Thoughts: How to be Both, by Ali Smith

This was originally not on my list but had been on my radar, and when a friend offered me a copy, I considered it a sign. Before continuing, I’ll explain the structure of the book a bit. How to be Both is essentially two novellas, connected enough to warrant the one book but separate enough that some books are printed with one story first and some the other. You won’t know which order you’re reading in until you start, and that will colour your reading. You can read it again in the opposite order, of course, but I think the first reading will already have shaped your perception of the book. To be both a person who read George’s story first and a person who read Francesco’s story first is one both we cannot be.

So that’s the first thing. I read George’s story first, which means that that’s the person I am, that’s the perspective from which I write this post. The second thing is that I’m going to be extravagantly spoilery, because to not spoil this book is not to be able to talk about it, and these posts are much more “spaces for me to talk about books I read” than they are “helpful recommendations for other people”.

You have been warned.

I really loved this book. I enjoyed both stories, being in George’s head and Francesco’s, making little connections, noticing callbacks (or callforwards depending on how you read it), learning or knowing the answers to questions the characters themselves would never get to know. I suppose everyone feels like the order in which they read the book is the correct order, but I really do – George comes chronologically later, in the 2000s, but Francesco carries the thread of her (George being short for Georgia) story onwards, albeit seen from afar, and in flashes between Francesco’s own autobiography.

Trying to imagine it the other way around is difficult. Francesco comes chronologically earlier but also describes later events – she (Francesco being the male identity of the female artist – told you there would be spoilers!) sort of bookends the whole. It’s impossible for me to imagine because I already had the middle, and the tiny connections linking George’s world with Francesco’s – when Francesco came up against the memory-blank of death, I could supply the answer; I couldn’t just pretend not to know. (Not that I could explain to her, of course, any more than she could explain to George the meanings and nuances of her paintings. All of history and the future, all of time, is a chain of ghosts at each other’s shoulders, unable to communicate.)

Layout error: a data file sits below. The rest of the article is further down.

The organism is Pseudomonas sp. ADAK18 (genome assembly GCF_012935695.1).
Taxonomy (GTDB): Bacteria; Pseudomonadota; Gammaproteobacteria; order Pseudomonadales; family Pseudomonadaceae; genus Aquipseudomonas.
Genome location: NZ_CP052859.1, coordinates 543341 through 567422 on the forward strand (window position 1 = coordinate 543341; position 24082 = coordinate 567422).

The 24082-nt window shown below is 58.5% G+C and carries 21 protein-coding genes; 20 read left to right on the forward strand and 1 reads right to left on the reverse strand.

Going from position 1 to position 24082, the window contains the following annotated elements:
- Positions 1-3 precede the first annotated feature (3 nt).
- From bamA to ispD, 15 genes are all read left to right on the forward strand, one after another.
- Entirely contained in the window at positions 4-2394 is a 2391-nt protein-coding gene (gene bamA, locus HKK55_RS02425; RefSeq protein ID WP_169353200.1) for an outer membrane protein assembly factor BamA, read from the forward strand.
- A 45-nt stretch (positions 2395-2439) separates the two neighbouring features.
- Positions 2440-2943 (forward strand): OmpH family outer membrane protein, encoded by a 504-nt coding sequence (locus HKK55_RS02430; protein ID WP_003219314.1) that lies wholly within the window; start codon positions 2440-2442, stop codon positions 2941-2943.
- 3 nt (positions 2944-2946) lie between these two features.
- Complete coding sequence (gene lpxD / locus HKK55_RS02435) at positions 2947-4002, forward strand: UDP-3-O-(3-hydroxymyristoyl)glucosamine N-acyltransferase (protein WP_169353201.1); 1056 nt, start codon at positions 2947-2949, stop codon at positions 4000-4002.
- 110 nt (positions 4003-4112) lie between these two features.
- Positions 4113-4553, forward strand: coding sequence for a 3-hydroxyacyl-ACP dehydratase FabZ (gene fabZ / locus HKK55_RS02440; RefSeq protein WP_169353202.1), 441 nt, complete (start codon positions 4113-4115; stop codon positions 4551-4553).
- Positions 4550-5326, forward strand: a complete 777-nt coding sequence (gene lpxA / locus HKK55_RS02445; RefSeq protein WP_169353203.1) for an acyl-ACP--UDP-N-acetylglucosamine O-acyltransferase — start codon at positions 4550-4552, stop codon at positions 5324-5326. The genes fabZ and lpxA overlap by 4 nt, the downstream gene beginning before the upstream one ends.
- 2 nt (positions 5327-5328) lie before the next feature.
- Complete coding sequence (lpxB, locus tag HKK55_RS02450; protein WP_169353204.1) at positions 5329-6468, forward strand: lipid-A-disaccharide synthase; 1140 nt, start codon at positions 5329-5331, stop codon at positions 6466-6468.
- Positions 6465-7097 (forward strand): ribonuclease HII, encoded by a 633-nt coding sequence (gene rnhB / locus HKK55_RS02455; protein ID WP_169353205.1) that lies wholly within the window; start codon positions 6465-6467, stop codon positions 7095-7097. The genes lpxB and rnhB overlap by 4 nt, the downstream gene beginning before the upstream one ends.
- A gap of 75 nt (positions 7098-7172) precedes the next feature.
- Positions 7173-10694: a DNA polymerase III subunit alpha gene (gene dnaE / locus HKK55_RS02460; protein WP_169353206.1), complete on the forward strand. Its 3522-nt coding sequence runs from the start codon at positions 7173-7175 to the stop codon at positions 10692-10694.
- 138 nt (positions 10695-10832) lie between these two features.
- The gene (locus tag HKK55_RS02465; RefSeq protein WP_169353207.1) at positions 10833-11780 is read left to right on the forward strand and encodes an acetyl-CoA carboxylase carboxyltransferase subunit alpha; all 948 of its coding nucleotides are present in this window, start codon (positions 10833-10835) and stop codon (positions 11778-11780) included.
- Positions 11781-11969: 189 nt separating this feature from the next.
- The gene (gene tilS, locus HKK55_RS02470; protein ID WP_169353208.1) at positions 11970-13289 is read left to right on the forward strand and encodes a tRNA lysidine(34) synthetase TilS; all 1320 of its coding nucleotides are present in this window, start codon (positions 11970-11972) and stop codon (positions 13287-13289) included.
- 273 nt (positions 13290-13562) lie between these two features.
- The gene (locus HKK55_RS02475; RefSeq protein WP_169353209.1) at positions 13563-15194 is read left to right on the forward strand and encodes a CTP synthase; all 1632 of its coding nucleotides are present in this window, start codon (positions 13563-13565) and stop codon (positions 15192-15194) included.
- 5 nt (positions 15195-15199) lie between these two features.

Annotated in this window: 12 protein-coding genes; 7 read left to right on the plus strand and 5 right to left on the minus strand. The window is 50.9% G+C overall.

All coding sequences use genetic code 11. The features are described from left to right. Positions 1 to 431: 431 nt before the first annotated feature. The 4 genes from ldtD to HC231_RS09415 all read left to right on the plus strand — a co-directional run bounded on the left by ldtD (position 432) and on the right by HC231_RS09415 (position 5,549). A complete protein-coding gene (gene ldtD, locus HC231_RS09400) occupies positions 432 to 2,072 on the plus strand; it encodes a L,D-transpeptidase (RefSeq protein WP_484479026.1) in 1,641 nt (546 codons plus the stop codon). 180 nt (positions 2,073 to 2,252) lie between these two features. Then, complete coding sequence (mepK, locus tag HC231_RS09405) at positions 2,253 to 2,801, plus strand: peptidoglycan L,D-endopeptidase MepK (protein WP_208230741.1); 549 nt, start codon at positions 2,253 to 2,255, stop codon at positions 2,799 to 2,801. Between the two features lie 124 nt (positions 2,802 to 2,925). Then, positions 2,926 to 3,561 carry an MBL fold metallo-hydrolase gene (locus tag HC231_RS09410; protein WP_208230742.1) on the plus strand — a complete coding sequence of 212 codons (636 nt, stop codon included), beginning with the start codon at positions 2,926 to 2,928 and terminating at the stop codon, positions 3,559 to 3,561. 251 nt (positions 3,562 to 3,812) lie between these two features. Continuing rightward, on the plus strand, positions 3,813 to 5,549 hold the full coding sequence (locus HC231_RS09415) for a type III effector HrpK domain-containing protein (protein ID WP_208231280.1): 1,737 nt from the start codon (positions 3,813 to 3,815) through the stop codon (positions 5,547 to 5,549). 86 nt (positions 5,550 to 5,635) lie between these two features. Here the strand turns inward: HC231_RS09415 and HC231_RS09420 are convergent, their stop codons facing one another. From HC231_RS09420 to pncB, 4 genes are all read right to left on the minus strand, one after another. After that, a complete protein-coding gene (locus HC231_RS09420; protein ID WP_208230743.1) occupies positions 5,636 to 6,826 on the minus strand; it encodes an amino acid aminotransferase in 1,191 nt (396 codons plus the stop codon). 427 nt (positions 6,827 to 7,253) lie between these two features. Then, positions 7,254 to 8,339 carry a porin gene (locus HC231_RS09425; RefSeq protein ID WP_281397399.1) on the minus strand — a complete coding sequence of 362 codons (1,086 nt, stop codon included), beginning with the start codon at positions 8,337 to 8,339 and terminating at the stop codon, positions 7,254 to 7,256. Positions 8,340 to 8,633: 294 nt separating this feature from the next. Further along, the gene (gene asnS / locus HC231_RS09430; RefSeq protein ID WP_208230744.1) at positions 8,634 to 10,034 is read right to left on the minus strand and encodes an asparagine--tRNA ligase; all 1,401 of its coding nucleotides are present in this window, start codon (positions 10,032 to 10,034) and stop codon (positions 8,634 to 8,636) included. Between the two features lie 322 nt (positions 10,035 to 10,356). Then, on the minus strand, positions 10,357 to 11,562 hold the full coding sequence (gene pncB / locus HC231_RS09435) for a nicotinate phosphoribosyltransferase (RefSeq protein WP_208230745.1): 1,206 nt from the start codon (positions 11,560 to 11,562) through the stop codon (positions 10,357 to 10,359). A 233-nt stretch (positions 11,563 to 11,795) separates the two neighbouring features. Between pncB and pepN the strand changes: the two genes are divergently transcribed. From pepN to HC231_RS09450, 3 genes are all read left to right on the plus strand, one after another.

Don’t look for convenient symmetries in the two halves. The structure makes it tempting, but there’s none there. No reincarnations or easy truths or lessons to be learned, just two lives glancing off each other by chance. You could wonder if perhaps George will become a Francesco – her masculine name invites the comparison, and you can see a tendency to art in her (looking at it, coming up with ideas for her mother’s subverts, coming up with ideas perhaps for subverts of her own, the photography collage) – but, like Francesco, we’ll never know.

George comes to imbue Francesco’s paintings with meanings of her own, but the paintings are only ever one strand of her mourning. They come close to each other a few times – the Italian holiday, the aborted school project with H – but never quite make contact.

Francesco’s connection to George is odder, but doesn’t come much closer. As a ghost tethered for some reason to George, she can follow George’s life much less patchily, but the distance remains, the insubstantialness, the language barrier, the sheer cultural barrier of all the time that’s passed. Not to mention Francesco’s more pressing concerns of piecing together her own life. For someone who reads George’s story first, the (understandable) ego of the dead might be an obstacle to finding out what happens “next”. For someone who reads Francesco’s story first, George’s wandering attention might be a frustration to filling in Francesco’s legacy. Or they might just be intriguing enough.

I liked all the little echoes and ripples throughout. The delphic tripod, Francesco’s view of smartphones as votive tablets and the future as purgatory after George and H’s speculation on how Francesco would see the present. George seeing the reenactment of the parade that Francesco watched in real time. What does it all mean? I’m inclined to believe that it means nothing. How to be Both is about connections and interpretations and misinterpretations (among other things). The things that are lost to time and the things that remain, and the things that, against all the odds, come back.

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